Israeli Prime Minister Benjamin Netanyahu meets President Trump at White House

By Benjamin Grove || Layout Assistant

Photo courtesy of democracynow.org

In the past few years, U.S.-Israeli relations have been heightened, especially due to ongoing war between the Palestinian and Israeli people. This has affected international relations. The tension between the United States and Israel is something that many people want to see weakened because the two nations have a lot to offer one another, specifically in strengthening trade relations. Such tension has arisen between the two nations because of the Israeli-Palestinian conflict, which has caused presidents for the past two decades to urge the declaration of two independent states—Israel and Palestine. However, Israel has yet to agree with that notion and the majority of its people want to remain as one state.

To discuss the relationship between their respective countries, President Donald Trump and Prime Minister Benjamin Netanyahu met on Wednesday, February 15th. Both heads-of-state look forward to and desire “the renewal of ties after eight years of perceived mutual loathing under President Barack Obama,” said Ian Lee and James Masters of CNN in an article. Per numerous acknowledgements by PM Netanyahu, Obama’s departure and Trump’s arrival are good news for Israel.

Netanyahu’s excitement for better relations between his country and America continued through the press conference. However, PM Netanyahu did not agree with everything Trump had to say. The biggest take-away from their meeting was that President Trump declared “that the United States would no longer insist on the creation of a Palestinian state,” which it has done in the past, according to the New York Times. Trump then later urged the PM to put a halt on housing construction in an area in Palestine, seemingly contradicting his earlier statement, but this seemed to be a less important matter to the Prime Minister. Netanyahu is instead focused on the conflict with his political party, which primarily believes in the two-state nation. Meanwhile, Trump said that, looking at one-state vs two-state, he “like[s] the one that both parties like,” which is the one-state system. This assertion could affect Israel-U.S. relations in the future.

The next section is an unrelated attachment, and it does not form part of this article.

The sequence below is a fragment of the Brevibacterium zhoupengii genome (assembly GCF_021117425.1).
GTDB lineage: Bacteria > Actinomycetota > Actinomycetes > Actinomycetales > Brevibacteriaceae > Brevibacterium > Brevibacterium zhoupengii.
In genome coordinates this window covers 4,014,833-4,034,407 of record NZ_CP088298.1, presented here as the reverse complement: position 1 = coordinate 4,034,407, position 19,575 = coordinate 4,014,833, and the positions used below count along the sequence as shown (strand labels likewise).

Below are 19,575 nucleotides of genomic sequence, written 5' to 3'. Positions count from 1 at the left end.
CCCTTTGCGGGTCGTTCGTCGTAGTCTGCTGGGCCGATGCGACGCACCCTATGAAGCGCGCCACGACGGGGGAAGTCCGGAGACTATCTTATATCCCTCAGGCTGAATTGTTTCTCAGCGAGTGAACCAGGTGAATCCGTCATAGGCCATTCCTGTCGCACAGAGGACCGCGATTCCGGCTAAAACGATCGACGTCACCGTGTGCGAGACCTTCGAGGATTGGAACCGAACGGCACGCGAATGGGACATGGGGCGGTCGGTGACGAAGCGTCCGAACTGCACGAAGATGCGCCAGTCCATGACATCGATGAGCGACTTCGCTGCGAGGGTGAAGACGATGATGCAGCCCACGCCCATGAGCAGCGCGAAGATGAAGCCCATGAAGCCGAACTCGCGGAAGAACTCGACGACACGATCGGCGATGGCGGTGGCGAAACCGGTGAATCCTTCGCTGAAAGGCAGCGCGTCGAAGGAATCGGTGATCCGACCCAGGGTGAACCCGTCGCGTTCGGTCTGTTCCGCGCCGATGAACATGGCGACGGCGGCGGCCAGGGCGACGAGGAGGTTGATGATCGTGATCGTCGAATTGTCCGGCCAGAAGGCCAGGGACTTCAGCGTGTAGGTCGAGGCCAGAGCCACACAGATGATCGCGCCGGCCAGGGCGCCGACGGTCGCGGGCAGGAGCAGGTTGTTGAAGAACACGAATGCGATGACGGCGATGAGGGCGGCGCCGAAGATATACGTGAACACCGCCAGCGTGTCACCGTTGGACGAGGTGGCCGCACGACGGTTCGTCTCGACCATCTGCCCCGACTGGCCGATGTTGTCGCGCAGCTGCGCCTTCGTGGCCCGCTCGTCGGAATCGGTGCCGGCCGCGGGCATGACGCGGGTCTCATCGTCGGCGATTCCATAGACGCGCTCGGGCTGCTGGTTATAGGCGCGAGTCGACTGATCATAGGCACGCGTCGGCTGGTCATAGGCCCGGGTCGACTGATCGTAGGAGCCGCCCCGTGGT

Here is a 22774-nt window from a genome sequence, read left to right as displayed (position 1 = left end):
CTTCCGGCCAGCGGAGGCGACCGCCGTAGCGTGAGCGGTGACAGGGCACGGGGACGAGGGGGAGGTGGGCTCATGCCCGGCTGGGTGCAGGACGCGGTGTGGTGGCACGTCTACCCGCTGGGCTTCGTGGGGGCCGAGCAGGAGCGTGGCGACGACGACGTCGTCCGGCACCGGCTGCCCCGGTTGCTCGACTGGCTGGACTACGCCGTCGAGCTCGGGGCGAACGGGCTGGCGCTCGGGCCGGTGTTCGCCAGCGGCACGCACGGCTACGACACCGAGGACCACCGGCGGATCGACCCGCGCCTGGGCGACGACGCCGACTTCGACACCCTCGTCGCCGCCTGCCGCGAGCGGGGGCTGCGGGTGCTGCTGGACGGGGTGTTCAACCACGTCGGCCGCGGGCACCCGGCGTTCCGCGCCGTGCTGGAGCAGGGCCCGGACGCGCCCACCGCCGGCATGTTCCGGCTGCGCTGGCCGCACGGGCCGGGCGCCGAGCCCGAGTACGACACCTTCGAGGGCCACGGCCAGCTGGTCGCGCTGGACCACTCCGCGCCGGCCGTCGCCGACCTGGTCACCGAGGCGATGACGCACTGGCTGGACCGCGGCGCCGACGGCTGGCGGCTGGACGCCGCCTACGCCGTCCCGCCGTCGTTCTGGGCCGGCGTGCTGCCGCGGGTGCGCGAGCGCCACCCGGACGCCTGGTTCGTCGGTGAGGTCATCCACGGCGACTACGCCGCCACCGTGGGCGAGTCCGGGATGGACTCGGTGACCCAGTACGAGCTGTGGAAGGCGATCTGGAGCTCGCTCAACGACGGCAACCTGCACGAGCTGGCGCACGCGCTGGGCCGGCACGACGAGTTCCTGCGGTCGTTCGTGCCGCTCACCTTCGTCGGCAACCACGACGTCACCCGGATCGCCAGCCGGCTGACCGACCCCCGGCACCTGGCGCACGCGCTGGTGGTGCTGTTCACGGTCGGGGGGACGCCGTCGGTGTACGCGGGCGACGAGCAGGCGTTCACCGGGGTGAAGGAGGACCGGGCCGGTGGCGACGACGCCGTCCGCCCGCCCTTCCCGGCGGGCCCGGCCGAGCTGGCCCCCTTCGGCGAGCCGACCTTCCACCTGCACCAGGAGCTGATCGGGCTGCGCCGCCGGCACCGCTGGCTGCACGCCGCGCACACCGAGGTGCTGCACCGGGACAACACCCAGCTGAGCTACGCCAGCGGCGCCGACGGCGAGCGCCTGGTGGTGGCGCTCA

Another topic of their conversation was Iran. According to both Trump and Netanyahu, Iran is a threat to the safety of not only Israel, but to the rest of the world. Both parties are concerned by the nuclear weapon-building in Iran and want the Iran Deal to be replaced with a stronger alternative. A CNN article states that “Trump faces a conundrum whereby European allies want the deal to remain in place, while Israel wants a harder line.”

On the topic of the U.S. embassy, which some want moved from Tel Aviv to Jerusalem, Netanyahu encourages the move and even goes as far as stating that all embassies should be moved to Jerusalem, whereas Trump is uncertain where he stands on the issue. President Trump believes that moving the American embassy to Jerusalem will show peace, and his popularity is rising among the Arab leaders, but he is still considering the move.

The last major topic of the leaders’ meeting was Syria. Both the PM and Trump believe that happiness and safety are important for the people of Syria, but Trump calls for a “safe zone” in Syria and Netanyahu is compelled to help “mitigate some of that suffering.” Both parties understand the crisis of the Syrian Civil War, but neither seemed to be overwhelmingly concerned.

Looking at the conference between the U.S. President and Israel’s Prime Minister, it is evident that the relations between the two countries will become stronger during Trump’s presidency, and important deals will be made.

First-year Benjamin Grove is a Layout Assistant. His email is bgrove@fandm.edu.

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